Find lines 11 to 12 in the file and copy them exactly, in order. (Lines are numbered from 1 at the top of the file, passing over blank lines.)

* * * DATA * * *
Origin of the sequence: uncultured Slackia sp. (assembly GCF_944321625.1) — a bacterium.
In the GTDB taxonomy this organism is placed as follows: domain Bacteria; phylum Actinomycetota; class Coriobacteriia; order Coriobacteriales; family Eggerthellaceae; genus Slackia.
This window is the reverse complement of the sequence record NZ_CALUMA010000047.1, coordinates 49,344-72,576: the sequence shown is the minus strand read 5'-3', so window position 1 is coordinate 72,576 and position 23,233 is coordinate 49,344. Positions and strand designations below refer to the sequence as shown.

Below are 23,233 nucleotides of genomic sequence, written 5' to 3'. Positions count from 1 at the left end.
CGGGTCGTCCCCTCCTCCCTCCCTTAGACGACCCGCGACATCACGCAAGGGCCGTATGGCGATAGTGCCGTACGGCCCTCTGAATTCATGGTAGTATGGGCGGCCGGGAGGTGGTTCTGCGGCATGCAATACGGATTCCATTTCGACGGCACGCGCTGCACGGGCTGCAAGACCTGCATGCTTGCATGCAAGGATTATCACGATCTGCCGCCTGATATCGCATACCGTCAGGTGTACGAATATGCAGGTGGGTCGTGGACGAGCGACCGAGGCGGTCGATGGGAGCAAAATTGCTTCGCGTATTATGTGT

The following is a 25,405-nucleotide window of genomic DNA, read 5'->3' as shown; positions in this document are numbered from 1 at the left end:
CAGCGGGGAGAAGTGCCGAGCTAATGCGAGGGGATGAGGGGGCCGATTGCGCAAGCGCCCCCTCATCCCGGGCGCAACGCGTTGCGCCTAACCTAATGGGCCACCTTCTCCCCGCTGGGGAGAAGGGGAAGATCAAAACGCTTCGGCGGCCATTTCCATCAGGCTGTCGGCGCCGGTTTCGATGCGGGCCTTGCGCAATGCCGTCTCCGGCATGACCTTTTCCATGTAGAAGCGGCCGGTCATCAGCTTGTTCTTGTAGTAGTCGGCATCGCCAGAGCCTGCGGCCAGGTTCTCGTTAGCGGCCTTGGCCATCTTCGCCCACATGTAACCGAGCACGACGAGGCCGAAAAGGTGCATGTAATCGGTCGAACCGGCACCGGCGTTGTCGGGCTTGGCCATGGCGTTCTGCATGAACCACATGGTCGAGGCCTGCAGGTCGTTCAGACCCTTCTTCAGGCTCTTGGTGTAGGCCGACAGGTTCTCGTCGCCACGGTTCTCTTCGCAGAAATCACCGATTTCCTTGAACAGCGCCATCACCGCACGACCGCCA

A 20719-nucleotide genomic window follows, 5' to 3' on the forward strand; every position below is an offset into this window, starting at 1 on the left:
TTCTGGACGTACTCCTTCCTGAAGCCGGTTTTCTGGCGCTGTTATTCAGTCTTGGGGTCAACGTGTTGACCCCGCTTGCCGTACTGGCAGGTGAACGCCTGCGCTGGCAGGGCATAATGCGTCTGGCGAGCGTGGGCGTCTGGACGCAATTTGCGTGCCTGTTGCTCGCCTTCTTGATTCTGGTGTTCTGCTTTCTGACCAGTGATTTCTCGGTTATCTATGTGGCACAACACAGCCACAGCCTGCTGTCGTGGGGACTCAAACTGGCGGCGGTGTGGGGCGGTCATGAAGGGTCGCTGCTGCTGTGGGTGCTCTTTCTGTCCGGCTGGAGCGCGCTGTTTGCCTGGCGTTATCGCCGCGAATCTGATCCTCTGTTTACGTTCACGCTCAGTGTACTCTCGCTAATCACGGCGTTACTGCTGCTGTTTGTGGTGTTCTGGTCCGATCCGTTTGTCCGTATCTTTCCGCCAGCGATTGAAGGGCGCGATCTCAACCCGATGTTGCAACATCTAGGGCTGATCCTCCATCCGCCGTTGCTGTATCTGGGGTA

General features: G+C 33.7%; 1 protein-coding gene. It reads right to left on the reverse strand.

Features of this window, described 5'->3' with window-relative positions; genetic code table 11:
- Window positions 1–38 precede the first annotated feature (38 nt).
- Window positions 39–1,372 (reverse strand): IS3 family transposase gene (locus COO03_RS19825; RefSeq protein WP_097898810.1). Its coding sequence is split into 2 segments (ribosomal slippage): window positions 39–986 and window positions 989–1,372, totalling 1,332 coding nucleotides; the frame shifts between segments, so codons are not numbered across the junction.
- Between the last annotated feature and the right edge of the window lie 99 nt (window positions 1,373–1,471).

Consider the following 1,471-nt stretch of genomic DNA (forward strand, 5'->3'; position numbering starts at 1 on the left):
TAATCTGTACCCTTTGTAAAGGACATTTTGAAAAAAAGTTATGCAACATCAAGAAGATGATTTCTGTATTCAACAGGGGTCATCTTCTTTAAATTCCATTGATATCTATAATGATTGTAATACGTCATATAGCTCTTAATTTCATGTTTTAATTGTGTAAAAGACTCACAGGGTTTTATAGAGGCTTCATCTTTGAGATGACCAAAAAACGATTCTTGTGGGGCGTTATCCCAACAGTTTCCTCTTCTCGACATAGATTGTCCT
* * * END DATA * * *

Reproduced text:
Features of this window, described 5'->3' with window-relative positions; genetic code table 11:
- Window positions 1–38 precede the first annotated feature (38 nt).